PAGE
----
Lamar University archivist Penny Clark and Charlotte Holliman display an early university newspaper from the Mary and John Gray Library special collections that is among thousands of pages now available online.

Staff Reports – For The Record

Since the introduction of digitization, archivists at museums and universities across the world have been able to increase access for interested viewers to sensitive and important materials by preserving digital copies available for viewing online.  Lamar University’s John and Mary Gray Library is no exception.

This past year, university archivist Penny Clark, with assistance from Andy Coughlan, director of the University Press, worked diligently to digitize LU’s newspaper. From its early days as The Red Bird to today’s University Press, issues once available exclusively as physical copies can now be read online.

 

Before the materials were digitized they could only be viewed in person during the regular office hours, Clark said. “When the materials are available on the Web, visitors can access it any time. And they can be viewed from Austin to Australia. That’s really great.”

 

Clark credits Karen Nichols, coordinator of reference services, who suggested that Lamar apply for a TexTreasures grant to make the project possible. The university received more than $11,000 to support the labor-intensive process of counting and measuring each paper, and sending the hard copies to Arcasearch, a Minnesota-based company that digitized more than 17,000 pages through a photographic process, rather than scanning.

 

“It used to be that preservation and access were contradictory things,” Clark said.  “If you provided access to these materials, you will inadvertently destroy the material over time. Now, greater preservation and greater access work together. Everyone can have access, scholars and the public.”

 

Primary sources, particularly newspapers, provide readers with not only feature stories about community events, but also regional perspectives on emerging social and technological changes. “From a historical standpoint, newspapers are a record of an institution or a place,” Coughlan said. “Newspapers are an indispensable resource that give us the ability to reexamine an event from the past.”

 

Before digitizing the papers, people seeking information would call the university archives, and Clark, or Charlotte Holliman in special collections, would have to manually flip through copies. With the new process, interested readers can simply type keywords in a search engine and pull up relevant stories.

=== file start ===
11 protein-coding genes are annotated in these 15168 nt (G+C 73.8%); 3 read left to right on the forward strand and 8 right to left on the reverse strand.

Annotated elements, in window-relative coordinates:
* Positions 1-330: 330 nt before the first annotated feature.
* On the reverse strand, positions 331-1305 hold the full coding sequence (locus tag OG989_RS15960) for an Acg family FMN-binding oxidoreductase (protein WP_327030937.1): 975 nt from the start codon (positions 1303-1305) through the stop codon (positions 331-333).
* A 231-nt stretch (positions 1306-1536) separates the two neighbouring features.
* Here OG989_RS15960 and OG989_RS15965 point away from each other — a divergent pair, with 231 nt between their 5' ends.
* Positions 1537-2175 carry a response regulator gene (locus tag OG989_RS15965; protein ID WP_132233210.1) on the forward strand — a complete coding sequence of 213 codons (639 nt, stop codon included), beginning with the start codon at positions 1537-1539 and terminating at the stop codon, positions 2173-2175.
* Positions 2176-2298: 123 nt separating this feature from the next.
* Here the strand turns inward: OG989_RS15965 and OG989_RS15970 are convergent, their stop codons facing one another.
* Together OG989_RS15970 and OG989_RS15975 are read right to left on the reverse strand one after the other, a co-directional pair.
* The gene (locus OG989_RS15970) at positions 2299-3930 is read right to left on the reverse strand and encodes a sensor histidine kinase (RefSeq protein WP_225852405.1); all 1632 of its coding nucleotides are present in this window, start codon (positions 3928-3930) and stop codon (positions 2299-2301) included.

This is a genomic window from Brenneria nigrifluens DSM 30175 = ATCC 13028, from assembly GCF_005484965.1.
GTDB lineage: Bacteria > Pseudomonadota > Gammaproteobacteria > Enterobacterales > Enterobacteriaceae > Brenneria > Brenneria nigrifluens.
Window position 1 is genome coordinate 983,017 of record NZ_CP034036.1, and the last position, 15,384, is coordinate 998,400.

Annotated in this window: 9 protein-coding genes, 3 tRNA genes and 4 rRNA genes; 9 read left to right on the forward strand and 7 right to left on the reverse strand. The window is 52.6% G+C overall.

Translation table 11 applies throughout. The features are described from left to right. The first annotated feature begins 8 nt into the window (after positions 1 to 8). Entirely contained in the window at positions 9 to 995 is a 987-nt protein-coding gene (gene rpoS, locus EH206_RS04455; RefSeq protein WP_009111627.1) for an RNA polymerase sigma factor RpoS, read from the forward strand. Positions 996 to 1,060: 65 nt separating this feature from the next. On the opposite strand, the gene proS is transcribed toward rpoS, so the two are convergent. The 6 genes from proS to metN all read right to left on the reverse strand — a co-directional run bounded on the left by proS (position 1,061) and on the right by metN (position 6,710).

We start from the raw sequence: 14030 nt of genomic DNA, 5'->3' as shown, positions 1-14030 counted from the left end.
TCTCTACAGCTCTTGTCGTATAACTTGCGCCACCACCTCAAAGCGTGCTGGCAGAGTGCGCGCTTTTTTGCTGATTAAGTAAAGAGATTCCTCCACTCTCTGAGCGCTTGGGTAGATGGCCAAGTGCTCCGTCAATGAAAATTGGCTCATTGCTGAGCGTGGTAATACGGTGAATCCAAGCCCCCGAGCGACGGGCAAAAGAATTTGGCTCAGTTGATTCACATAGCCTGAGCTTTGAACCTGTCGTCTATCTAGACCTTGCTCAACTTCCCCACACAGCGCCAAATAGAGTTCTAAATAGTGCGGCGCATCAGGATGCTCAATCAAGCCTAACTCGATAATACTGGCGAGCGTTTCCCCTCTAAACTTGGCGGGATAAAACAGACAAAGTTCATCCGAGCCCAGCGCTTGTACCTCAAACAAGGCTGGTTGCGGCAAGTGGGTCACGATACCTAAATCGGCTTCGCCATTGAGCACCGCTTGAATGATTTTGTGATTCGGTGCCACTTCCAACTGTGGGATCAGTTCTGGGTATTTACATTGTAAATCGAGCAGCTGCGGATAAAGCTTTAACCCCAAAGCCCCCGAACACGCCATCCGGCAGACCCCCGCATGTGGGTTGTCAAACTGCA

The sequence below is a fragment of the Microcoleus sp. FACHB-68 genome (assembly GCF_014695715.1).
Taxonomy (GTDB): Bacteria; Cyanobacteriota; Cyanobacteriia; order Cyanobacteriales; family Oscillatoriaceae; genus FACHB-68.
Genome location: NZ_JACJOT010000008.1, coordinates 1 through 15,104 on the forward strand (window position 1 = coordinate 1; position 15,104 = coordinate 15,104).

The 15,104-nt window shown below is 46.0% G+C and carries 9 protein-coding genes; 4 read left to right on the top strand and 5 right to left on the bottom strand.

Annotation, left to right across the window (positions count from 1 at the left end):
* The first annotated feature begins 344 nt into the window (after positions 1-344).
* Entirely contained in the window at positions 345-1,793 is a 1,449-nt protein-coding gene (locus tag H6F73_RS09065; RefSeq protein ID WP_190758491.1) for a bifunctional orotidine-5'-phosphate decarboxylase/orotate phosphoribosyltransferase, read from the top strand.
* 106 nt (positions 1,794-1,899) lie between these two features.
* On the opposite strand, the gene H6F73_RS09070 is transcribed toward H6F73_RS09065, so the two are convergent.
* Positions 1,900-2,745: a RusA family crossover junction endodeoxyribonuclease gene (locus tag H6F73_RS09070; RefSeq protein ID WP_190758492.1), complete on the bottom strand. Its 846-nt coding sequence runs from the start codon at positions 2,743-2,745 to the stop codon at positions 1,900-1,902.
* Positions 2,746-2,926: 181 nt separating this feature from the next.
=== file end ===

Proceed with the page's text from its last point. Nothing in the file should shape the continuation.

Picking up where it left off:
“The papers we have digitized are searchable, whether to take a trip down memory lane or research,” Clark said. “Many people use old school newspapers for genealogy. Sometimes people have a little bit knowledge that they can use to find more information.”

 

Headlines and images of the Vietnam War protests, full-page ads that glamorized smoking tobacco and stories of past Lamar presidents and their annual convocations are among the items documented. Today, the newspaper still aims to inform readers of events at Lamar University and the larger community.

 

“One of the things the University Press tries to do is to understand that it is a continuing archive of Lamar’s history, the people at Lamar and events in the surrounding community,” Coughlan said.

 

The library staff has also provided the digital files to the Portal to Texas history, a large digital archive, that will expose new readers to the LU newspapers and website. The digitized copies can also be found in the library’s Special Collections section of the website where the archives are linked to the Search Digitized Collections. From there, one can browse for different editions and topics.

 

Although the collection covers papers from 1933 through today, Clark is still working to fill in gaps in its early record.

 

“We are missing newspapers from before 1933,” she said. “We know there was a publication as early as 1923 when the school started and we would love to have those. Since the newspaper was distributed to so many people, we hope someone will recognize the value in old copies they may stumble upon.”

 

Readers can find 70 years of Lamar’s press at http://tinyurl.com/univpress as well as through The Portal to Texas History at texashistory.unt.edu. For more information, contact Clark at (409) 880-7787 or Holliman at (409) 880-8660.